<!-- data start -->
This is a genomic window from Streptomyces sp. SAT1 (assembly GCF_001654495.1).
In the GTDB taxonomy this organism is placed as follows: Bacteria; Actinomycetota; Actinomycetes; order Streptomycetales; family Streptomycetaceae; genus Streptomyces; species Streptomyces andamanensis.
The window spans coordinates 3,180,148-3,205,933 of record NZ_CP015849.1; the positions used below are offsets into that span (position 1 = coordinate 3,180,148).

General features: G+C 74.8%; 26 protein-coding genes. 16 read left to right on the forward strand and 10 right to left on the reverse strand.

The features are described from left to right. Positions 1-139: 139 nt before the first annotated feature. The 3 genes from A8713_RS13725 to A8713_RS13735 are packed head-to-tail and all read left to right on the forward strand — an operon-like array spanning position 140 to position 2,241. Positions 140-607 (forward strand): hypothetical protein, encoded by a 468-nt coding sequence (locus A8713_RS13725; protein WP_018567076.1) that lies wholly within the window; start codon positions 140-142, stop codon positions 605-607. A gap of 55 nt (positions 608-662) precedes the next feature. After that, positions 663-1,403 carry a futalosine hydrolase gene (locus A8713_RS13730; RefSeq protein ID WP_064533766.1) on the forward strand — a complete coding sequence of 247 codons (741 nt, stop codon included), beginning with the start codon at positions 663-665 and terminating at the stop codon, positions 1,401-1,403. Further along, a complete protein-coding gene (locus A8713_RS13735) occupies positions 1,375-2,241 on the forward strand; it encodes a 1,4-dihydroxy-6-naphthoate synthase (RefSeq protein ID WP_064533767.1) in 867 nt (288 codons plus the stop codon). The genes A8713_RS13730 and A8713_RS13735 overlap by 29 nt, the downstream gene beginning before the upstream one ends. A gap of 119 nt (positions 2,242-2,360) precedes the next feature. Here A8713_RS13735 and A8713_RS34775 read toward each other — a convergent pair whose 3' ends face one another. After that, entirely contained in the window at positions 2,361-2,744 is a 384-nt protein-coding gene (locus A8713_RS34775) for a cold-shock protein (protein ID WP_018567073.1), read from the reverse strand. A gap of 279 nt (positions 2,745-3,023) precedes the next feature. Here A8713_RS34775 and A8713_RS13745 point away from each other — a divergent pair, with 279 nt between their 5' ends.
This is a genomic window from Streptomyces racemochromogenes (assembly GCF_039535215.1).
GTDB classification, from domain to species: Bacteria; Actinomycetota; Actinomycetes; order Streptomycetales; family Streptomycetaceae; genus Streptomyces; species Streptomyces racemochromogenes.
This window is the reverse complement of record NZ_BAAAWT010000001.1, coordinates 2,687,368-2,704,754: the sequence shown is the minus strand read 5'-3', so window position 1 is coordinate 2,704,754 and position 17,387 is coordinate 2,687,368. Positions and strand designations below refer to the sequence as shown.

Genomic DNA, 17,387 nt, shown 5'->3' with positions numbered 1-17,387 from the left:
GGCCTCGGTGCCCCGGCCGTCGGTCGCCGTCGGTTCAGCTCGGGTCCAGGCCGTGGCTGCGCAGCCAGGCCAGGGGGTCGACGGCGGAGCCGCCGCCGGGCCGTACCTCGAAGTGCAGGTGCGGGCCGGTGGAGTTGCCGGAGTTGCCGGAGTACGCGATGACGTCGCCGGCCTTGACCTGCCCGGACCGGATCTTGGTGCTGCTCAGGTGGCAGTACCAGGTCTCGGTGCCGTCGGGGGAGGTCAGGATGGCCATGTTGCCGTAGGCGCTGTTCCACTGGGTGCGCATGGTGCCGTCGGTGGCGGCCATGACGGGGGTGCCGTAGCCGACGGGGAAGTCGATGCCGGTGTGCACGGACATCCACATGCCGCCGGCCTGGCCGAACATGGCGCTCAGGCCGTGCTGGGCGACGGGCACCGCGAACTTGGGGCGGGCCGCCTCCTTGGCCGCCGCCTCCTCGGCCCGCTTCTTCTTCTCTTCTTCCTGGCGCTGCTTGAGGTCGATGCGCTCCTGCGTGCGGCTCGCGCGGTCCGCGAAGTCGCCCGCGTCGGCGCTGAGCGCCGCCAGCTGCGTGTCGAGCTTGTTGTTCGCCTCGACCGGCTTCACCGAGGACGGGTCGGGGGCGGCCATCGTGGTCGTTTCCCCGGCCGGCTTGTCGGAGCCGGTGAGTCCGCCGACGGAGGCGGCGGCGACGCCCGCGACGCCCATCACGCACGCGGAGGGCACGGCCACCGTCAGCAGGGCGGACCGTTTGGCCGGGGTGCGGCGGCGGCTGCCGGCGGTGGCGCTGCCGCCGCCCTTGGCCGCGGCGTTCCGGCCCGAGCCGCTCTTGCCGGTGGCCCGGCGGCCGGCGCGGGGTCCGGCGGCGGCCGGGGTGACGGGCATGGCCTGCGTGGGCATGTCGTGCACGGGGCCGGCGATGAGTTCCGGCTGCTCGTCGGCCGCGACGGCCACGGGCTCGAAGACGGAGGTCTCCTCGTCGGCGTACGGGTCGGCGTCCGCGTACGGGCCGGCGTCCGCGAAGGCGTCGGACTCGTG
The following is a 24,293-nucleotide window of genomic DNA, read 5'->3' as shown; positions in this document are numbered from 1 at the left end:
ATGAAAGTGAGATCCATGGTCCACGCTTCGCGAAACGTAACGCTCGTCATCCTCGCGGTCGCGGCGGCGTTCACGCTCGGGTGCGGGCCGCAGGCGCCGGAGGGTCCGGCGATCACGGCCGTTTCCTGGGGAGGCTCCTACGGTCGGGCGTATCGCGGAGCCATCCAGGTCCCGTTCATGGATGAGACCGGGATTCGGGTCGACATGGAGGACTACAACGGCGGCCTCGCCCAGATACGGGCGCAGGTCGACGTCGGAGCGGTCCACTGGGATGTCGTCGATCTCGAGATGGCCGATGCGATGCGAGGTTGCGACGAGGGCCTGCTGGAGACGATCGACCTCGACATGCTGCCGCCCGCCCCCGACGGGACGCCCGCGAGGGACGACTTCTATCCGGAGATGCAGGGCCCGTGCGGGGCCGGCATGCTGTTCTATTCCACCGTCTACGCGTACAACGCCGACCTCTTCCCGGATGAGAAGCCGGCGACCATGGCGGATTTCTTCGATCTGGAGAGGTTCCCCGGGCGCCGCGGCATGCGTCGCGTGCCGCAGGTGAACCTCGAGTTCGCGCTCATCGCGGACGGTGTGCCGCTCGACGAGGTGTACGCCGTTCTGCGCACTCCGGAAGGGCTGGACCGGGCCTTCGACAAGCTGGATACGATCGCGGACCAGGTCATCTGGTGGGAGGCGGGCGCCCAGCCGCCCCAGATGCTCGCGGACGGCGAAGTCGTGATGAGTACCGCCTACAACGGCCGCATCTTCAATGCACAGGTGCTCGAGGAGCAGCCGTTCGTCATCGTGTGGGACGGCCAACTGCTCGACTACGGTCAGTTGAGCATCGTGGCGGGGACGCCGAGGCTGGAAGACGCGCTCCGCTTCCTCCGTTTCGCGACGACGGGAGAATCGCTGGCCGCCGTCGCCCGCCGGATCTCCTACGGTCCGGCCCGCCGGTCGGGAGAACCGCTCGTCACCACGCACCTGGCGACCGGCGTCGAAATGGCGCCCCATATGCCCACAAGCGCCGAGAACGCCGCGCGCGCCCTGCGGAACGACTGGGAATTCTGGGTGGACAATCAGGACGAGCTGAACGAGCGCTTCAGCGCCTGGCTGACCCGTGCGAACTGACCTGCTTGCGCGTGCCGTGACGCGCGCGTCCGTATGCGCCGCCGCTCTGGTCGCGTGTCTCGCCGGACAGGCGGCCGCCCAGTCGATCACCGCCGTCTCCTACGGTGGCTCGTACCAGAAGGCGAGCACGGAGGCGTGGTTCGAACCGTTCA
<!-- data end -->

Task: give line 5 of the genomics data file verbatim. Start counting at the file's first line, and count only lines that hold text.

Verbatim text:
The features are described from left to right. Positions 1-139: 139 nt before the first annotated feature. The 3 genes from A8713_RS13725 to A8713_RS13735 are packed head-to-tail and all read left to right on the forward strand — an operon-like array spanning position 140 to position 2,241. Positions 140-607 (forward strand): hypothetical protein, encoded by a 468-nt coding sequence (locus A8713_RS13725; protein WP_018567076.1) that lies wholly within the window; start codon positions 140-142, stop codon positions 605-607. A gap of 55 nt (positions 608-662) precedes the next feature. After that, positions 663-1,403 carry a futalosine hydrolase gene (locus A8713_RS13730; RefSeq protein ID WP_064533766.1) on the forward strand — a complete coding sequence of 247 codons (741 nt, stop codon included), beginning with the start codon at positions 663-665 and terminating at the stop codon, positions 1,401-1,403. Further along, a complete protein-coding gene (locus A8713_RS13735) occupies positions 1,375-2,241 on the forward strand; it encodes a 1,4-dihydroxy-6-naphthoate synthase (RefSeq protein ID WP_064533767.1) in 867 nt (288 codons plus the stop codon). The genes A8713_RS13730 and A8713_RS13735 overlap by 29 nt, the downstream gene beginning before the upstream one ends. A gap of 119 nt (positions 2,242-2,360) precedes the next feature. Here A8713_RS13735 and A8713_RS34775 read toward each other — a convergent pair whose 3' ends face one another. After that, entirely contained in the window at positions 2,361-2,744 is a 384-nt protein-coding gene (locus A8713_RS34775) for a cold-shock protein (protein ID WP_018567073.1), read from the reverse strand. A gap of 279 nt (positions 2,745-3,023) precedes the next feature. Here A8713_RS34775 and A8713_RS13745 point away from each other — a divergent pair, with 279 nt between their 5' ends.